In Commemoration of the 940th Anniversary of the Battle of Hastings

How a skirmish between the Normans and the Saxons affects what you call what you eat today.

Perhaps we don’t always realize the way our lives are influenced by our language and how we refer to things. The relationship in our minds between our words and the objects they represent is so strong that we often forget how malleable thing language is. Even if we don’t realize it in day to day life, our tongue is in a constant state of change. Whether it’s the addition of a word (such as sandwich to describe a simple object that had henceforth been called bread and meat or bread and cheese) or, as is often the case when an invading force takes political control of a region, a shift in the root of the language itself.

The Old English language went into decline 940 years ago today: the day after William the Conqueror of Normandy (France) defeated King Harold of Saxony (England). Previously the English were speaking a guttural, Germanic tongue written with a 28-letter alphabet, as exemplified by the following passage from “Christ III,” a poem attributed to the venerable Bede and written sometime between the years 1000-1050:

Daga egeslicast
weorþeð in worulde, þonne wuldorcyning
þurh þrym þreað þeoda gehwylce,
hateð arisan reordberende
of foldgrafum, folc anra gehwylc,
cuman to gemote moncynnes gehwone.1

Then, the French swept in with their Latin-influenced tongue and changed the entire character of the language. The ruling class spoke French, and they expected that everyone else should speak French, too. But, as one of my French professors once said, “French is but bad Latin in the mouths of Gauls.” Likewise, English is bad French in the mouths of disparate Germanic tribes.

The upper tiers of society adopted French more completely than did the lower tiers, and “the linguistic influence of the Normans tended to focus on matters of court, government, fashion, and high living Meanwhile, the English peasant continued to eat, drink, work, sleep, and play in English.”2 Therefore, many of the more humble aspects of the English language changed little while the more refined aspects adopted new vocabulary.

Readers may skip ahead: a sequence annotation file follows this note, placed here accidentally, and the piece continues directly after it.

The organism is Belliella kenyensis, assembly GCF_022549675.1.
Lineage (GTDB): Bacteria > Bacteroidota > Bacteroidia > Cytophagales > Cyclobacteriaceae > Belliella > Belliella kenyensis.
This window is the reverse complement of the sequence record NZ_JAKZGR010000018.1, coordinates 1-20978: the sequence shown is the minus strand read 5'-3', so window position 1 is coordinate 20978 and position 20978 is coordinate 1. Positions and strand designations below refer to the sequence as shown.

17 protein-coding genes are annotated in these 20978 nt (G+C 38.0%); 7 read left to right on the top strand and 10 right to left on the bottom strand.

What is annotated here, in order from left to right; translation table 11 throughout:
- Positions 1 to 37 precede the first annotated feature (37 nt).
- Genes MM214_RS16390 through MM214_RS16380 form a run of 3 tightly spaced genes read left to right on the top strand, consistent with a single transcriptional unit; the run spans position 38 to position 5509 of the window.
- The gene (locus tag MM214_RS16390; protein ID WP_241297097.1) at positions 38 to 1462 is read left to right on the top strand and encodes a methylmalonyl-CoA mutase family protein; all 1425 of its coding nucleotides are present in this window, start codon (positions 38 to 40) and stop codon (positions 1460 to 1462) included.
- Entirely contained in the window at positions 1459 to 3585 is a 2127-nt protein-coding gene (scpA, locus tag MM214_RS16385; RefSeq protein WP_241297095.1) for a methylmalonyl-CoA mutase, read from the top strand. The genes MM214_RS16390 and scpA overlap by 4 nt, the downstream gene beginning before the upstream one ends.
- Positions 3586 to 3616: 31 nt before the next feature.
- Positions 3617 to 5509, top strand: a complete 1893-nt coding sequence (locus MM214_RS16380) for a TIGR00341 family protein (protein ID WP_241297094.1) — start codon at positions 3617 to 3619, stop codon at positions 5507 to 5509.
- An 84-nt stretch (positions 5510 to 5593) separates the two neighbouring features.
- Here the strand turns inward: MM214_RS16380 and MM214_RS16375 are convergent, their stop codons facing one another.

As a result, when an animal is in the field and attached to its hoof, we still call it by a word derived from its Old English name; but once slaughtered, prepared, and brought to the table, it is known by a French-influenced vocabulary: “English calf, ox, sheep, and swine, but French veal, beef, mutton, and pork.”3 Were it not for the Norman invasion so many years ago, we would be speaking a vastly different language today. I take such evidence to be proof that our actions have a direct and resounding effect on the future of the planet, though I fear our influence in this age of disposability will be less kind to our descendants than a shift in vocabulary.

Our tendency to buy everything in layers of plastic packaging that have been shipped ’round the world with the help of billions of barrels of petroleum is having devastating effects on the health of our planet, as very effectively described in Al Gore’s An Inconvenient Truth. Therefore, I encourage everyone to do their part to help preserve the planet by recognizing and embracing regional variations on cuisine: cook with what is native to your part of the world, with minimally-processed and packaged ingredients that have traveled as short a distance as possible before arriving on your plate. Though not a total solution to all the world’s ills, it is a meaningful step: each of us eats two or three times a day. That gives us all a chance to act locally over 1000 times a year, which, combined, can add up to a global change. Doing our part will help ensure that 940 years from now, the human race has descendants, whatever language they may speak.

  1. “The most dreadful days will come to pass in the world when the king of Glory through his power, will punish all nations, command human beings to arise from their earthen graves, [shall call] all people to come to the assembly, every one of humankind.” As translated by Gatch, Milton McC. in “Perceptions of eternity.” From The Cambridge Companion to Old English Literature. Cambridge UP, 1991: p. 194.
  2. Bryson, Bill. Mother Tongue: English & How It Got That Way. New York: Harper Collins, 1991. p. 54
  3. Barber, Charles. The English language: a historical introduction. Cambridge UP, 1993. p. 147

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